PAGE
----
Phantom Mary: Alumnus Makes Big Screen Dreams A Reality

Courtesy+of+Nello+De+Angelis
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Phantom Mary: Alumnus Makes Big Screen Dreams A Reality

Courtesy of Nello De Angelis

Courtesy of Nello De Angelis

Courtesy of Nello De Angelis

Courtesy of Nello De Angelis

Logan Gilbert, Staff Reporter

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For many college graduates, the time after graduation can be a daunting time of aimlessness as the reality of unstructured life first truly grips those that trade out due dates and grades for deadlines and employee evaluations. This freedom of choice can cause some students who do not know where they want to go with their lives and their degrees to panic, but for some the time out of college allows them to experience a creative renaissance as they taste liberty in their lives.

For Nello De Angelis, who graduated in 2016 from Seattle University with a degree in Film Studies, what he wanted to do with his major quickly became apparent: he wanted to make a movie. His directorial debut, a film called “Phantom Mary,” is a feature length film that he hopes to show at film festivals this year.

De Angelis did not come to Seattle U knowing that he wanted to become a filmmaker and went through the process of growing as a storyteller since leaving his old home in Arizona.

“So I came here actually as an English major and a film minor and then when I said that my favorite book was Holes I got laughed out of the class so I didn’t actually declare film till my senior year,” De Angelis said.

This all caused De Angelis to go a nontraditional route when he got involved in the industry. The film did not go through the usual process of getting the greenlit by a studio, but was instead funded by a Kickstarter made by De Angelis. While De Angelis did not want to spoil the film he was able to give a little synopsis of the story.

“The story concerns a young woman who’s been alive for two thousand something years… falls in love with this younger guy but he’s a drug addict and…he overdoses. She tries to save him. So she goes against this sort of natural order of things for the first time and all these things kind of spiral out of control after that when the guy wakes up and now he’s a vampire too,” De Angelis said.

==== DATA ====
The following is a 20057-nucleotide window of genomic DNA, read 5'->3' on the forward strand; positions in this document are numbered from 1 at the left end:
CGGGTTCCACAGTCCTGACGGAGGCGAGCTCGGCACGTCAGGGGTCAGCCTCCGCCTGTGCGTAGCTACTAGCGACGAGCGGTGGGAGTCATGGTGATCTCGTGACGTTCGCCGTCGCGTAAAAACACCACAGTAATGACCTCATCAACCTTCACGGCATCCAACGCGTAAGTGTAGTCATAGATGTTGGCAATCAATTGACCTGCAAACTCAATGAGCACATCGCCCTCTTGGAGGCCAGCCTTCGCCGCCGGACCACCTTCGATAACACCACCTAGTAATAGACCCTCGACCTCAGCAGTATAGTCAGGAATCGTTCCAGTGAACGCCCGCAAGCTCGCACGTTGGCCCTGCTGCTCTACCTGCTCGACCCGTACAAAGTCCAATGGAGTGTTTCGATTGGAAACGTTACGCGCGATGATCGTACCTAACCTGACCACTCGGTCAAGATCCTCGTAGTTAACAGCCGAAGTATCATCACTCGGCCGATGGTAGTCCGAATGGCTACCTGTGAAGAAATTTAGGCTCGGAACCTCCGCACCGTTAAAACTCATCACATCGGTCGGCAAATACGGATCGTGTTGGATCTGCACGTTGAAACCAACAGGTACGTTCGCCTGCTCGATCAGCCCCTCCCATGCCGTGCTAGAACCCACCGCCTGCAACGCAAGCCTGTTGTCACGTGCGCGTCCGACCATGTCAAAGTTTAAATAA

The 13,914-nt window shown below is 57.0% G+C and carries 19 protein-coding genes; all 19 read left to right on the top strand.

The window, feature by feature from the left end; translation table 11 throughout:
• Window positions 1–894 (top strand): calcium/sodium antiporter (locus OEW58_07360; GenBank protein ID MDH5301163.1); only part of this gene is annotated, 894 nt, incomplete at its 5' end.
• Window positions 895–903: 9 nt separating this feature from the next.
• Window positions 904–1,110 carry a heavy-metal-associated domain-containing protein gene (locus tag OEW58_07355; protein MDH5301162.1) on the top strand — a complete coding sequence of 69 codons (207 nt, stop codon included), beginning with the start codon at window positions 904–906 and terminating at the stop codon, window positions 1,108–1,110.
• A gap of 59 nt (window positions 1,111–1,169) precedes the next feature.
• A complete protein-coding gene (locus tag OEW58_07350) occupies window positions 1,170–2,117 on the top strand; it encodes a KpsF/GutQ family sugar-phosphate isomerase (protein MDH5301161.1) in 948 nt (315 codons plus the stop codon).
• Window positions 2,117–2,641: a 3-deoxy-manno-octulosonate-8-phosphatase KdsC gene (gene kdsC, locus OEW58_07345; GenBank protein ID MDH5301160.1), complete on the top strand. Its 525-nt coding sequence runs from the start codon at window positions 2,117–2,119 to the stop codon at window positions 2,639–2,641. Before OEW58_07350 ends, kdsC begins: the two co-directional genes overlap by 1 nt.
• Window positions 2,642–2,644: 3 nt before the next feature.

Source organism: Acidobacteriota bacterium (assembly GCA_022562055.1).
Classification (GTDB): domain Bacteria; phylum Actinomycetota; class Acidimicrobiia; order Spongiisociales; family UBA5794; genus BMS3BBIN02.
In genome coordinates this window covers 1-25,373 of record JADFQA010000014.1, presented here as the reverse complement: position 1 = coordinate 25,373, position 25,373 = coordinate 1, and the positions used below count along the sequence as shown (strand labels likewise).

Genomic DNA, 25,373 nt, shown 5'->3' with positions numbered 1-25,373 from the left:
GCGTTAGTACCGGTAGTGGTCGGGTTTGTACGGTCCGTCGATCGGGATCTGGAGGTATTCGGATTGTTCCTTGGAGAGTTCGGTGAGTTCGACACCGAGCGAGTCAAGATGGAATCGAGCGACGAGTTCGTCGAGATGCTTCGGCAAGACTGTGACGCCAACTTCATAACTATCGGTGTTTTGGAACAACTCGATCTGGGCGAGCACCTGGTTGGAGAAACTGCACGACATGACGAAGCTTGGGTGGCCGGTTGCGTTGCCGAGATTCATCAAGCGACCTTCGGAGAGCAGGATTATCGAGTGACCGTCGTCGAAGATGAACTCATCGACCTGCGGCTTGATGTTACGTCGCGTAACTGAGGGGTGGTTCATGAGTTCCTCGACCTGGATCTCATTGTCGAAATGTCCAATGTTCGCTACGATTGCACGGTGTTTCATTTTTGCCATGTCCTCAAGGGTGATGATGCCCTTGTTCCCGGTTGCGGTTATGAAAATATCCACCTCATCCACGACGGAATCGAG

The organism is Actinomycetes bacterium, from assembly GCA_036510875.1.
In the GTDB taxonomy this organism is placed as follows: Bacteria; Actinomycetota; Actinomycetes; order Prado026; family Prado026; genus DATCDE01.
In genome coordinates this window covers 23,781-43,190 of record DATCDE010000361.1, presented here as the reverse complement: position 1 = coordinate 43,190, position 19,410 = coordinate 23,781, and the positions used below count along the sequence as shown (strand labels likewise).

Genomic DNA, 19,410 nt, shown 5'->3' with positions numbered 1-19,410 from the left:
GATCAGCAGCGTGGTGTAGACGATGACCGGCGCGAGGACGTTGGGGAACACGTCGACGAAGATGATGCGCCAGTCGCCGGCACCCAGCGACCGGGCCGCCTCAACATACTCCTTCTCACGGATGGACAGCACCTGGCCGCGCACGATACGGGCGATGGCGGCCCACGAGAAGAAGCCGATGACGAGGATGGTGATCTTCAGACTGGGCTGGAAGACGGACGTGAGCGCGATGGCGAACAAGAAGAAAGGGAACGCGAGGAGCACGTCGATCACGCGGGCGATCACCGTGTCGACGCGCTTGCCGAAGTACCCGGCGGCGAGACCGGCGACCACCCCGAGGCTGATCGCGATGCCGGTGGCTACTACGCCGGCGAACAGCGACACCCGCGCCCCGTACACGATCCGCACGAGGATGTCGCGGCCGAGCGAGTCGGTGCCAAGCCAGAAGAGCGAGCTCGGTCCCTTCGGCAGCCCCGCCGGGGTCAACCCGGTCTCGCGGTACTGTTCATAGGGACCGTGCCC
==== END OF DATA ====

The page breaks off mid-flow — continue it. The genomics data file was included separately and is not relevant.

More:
As a Seattle U Graduate, the story is very grounded in the setting of Capitol Hill and the culture of Seattle U. De Angelis hopes to educate people about the problems that the area faces with his work as he implements the message about the danger of drug abuse and how it affects the community here.

“Vampires it’s been used as an allegory for drug addiction sexual sort of addictions everything like that. And Capitol Hill is sort of this hub of cocaine abuse.”

For the film, De Angelis is not the only Seattle U graduate who is working on the film but rather there is a whole team of alumni including Ruby Paiva, Brandon Kim, and Joe Manuel. Joe Manuel, who did marketing for the film, is a student who graduated in 2017 with a degree in Marketing.

When asked about why he thinks Capitol Hill and the Seattle U area impacted the film and himself so much he talked about the friends that he was able to make and the people he was able to meet not only on campus, but off campus as well.

“There are a diverse range of communities on Capitol Hill and the location of SU naturally encourages students to go out and discover other social circles in the city they want to become involved in,” Manuel said.

The film was not an easy time for the team though, as they had a lot of work to get done during the course of the shooting and less time then was preferred. Since the film was not bankrolled by a studio most of the people that worked on the film got very little money from the film and had to work a full-time job for an income. Everyone helped out where they could including Manuel who joked about the process of marketing a movie while it was in production.

“Doing promotions, I had a pretty easy job during production: stay out of the way, take pictures for social media, and give people a hand when need be. The crew shot for 30 days straight, sometimes they’d shoot for 15 hours a day. One challenge was balancing working full-time and then going to the set afterward,” Manuel said.

The team had a message for all of the students that are wondering how they could get involved in their film professionally. De Angelis had a message for any students who wanted to tell story.

“If you want to make a film, just go out and steal a camera, make your film however you can.”

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